A Retired Teacher With a Constant Headache and Vomiting

Amanda L. Blackmon, DO, MS; Lauren Pinter-Brown, MD

Disclosures

January 05, 2022

Clinically, mantle cell lymphoma has a wide range of presenting symptoms. Patients may be asymptomatic, with monoclonal MCL-type lymphocytosis. Some patients have extranodal disease and present with gastrointestinal symptoms. Other patients have B symptoms; cytopenias; splenomegaly; and, rarely, neurologic symptoms with central nervous system (CNS) involvement. Most classical, nodal forms of mantle cell lymphoma are more advanced and symptomatic at the time of diagnosis and require up-front treatment with systemic therapy. Mantle cell lymphoma can also transform from one variant to another, usually classical to blastoid.

The current method used for prognostication includes the Mantle Cell Lymphoma International Prognostic Index (MIPI) risk score, which takes into account performance status, age, LDH level, and white blood cell count, with or without Ki67; on the basis of the number of positive risk factors, a risk category is assigned. Our patient has a simplified MIPI score of 4, making him intermediate-risk, with 58 months as a likely median survival and 35% 5-year overall survival (OS). Ki-67 is reported as a percentage, which is a marker of cell division, with higher numbers associated with more aggressive disease; > 30% is often used as a cutoff for more aggressive disease, although the percentage remains subjective on the numbers of cells that stain positive.[6] This patient's Ki-67 percentage was not increased on his initial bone marrow biopsy at the time of diagnosis.

Other factors that have been associated with worse clinical outcomes include complex karyotype, TP53 mutations or overexpression, MYC translocation or overexpression, and unmutated IgVH status. Additional prognostic factors that have been proposed include minimal residual disease testing, circulating tumor DNA, and specific mutations (eg, CDKN2A, ATM, MYC, NOTCH1, NOTCH2, BIRC3, BTK), as well as sequencing panels used to determine a prognostic score.[4,7] Some of these factors may also be correlated to response to certain systemic treatments.[4] Clot and colleagues[7] describe a molecular assay along with genomic complexity that may accurately predict the subtype of mantle cell lymphoma and aid in prognosis.

At the time of diagnosis, patients usually have advanced disease and are symptomatic, with widespread lymphadenopathy. The mainstay of treatment has been induction with chemoimmunotherapy with or without radiation. Regimens include the following:

  • Bendamustine plus rituximab (BR)

  • Rituximab plus cyclophosphamide, doxorubicin, vincristine, and prednisone (R-CHOP)/rituximab plus cyclophosphamide, vincristine, and prednisone (R-CVP)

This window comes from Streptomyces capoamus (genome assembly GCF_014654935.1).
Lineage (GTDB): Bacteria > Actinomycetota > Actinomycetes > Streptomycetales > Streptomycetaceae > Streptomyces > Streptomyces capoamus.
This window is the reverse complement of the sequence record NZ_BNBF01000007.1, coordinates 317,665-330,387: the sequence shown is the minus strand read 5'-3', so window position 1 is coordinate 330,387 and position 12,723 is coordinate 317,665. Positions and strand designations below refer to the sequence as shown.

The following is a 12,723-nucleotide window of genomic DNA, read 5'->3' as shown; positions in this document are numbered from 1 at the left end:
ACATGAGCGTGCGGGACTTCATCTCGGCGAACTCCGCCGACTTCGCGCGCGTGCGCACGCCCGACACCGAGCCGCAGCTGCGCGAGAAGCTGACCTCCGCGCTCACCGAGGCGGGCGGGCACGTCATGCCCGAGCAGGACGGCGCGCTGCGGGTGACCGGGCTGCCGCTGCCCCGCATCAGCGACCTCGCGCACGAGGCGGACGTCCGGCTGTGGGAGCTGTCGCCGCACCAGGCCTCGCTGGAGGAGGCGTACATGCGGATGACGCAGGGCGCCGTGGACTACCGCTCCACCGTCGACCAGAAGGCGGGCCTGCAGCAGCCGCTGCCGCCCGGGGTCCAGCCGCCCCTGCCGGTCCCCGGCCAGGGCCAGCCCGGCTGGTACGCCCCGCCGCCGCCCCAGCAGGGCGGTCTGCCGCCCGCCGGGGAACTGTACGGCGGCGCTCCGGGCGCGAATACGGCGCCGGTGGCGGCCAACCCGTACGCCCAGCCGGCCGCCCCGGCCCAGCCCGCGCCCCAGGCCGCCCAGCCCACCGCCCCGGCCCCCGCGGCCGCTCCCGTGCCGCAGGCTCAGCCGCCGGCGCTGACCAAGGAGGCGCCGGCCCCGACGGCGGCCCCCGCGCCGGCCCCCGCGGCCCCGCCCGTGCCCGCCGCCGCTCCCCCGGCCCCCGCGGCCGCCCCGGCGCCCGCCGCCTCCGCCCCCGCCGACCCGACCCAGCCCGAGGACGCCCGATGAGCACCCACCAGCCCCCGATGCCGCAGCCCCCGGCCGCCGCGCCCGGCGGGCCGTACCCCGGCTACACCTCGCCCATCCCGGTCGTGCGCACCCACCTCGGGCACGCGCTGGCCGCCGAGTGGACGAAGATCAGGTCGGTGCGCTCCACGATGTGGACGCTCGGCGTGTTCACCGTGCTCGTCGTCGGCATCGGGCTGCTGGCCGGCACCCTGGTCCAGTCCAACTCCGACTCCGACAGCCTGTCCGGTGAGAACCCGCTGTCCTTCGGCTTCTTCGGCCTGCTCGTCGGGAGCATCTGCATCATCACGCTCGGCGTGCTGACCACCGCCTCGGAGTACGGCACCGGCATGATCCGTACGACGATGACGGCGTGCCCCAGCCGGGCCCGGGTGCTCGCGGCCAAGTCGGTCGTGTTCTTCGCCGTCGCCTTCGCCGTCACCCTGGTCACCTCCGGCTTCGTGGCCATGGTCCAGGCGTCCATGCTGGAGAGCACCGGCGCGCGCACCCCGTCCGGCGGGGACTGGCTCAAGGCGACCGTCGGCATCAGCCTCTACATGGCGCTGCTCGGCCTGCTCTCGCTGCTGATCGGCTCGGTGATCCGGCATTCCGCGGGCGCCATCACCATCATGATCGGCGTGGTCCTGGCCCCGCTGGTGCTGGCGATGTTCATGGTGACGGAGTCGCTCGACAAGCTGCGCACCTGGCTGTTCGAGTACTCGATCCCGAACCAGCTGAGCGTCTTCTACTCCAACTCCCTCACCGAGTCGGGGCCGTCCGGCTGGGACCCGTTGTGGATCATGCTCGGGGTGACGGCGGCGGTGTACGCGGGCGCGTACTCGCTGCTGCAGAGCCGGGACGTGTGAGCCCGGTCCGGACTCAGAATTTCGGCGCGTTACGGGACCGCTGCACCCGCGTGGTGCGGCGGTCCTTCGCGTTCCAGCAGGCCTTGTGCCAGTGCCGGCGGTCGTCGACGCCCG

• Rituximab plus fractionated cyclophosphamide, vincristine, doxorubicin and dexamethasone (R-hyperCVAD)

  • Rituximab plus dexamethasone, cytarabine, and cisplatin (R-DHAP)

  • NORDIC protocol (especially in younger, healthier patients who can endure the side effects of myelosuppression, associated infections, development of myelodysplastic syndrome, and other toxicities)

The BRIGHT study compared BR with R-CHOP and found similar efficacy and less toxicity in the BR group; however, a higher rate of secondary cancers was observed in the BR group.[8] Autologous and allogenic hematopoietic stem cell transplant (HSCT) are often considered, with the hope of a more durable remission. In patients who are not eligible for transplant, rituximab maintenance every 8 weeks for 3 years is used, on the basis of a European trial with longer progression-free survival and OS compared with interferon.[9,10]

These induction treatments are often difficult for elderly patients. Martin and colleagues[11] reviewed nonchemotherapy strategies in mantle cell lymphoma. Several studies of these agents in a first-line setting are under way, and predictive markers are being evaluated to determine which patients may benefit more from these treatments. Avoiding chemotherapy is not recommended at this time, although better treatment regimens are clearly needed.

Other than the induction chemotherapy regiments mentioned above, other agents are often used as second-line treatments. These include bortezomib-rituximab, lenalidomide-rituximab, and temsirolimus. The BTK inhibitors ibrutinib and acalabrutinib and the BCL-2 inhibitor venetoclax have also been used. CD19 CAR-T clinical trials are under way for patients with disease that is refractory to other treatment; however, patients with CNS involvement are generally excluded owing to the neurotoxicity associated with treatment.

A subset of patients may be able to pursue a watchful waiting strategy; these are usually patients with good performance status who are asymptomatic, do not have B symptoms, have normal LDH levels, have non-nodal disease, and have low Ki-67 percentages. This observation strategy was studied by a Canadian group that evaluated 440 patients, 75 of whom were observed for 3 or more months.[12] The median time to treatment was 35 months, and the OS in this group was longer than that in the early treatment group.

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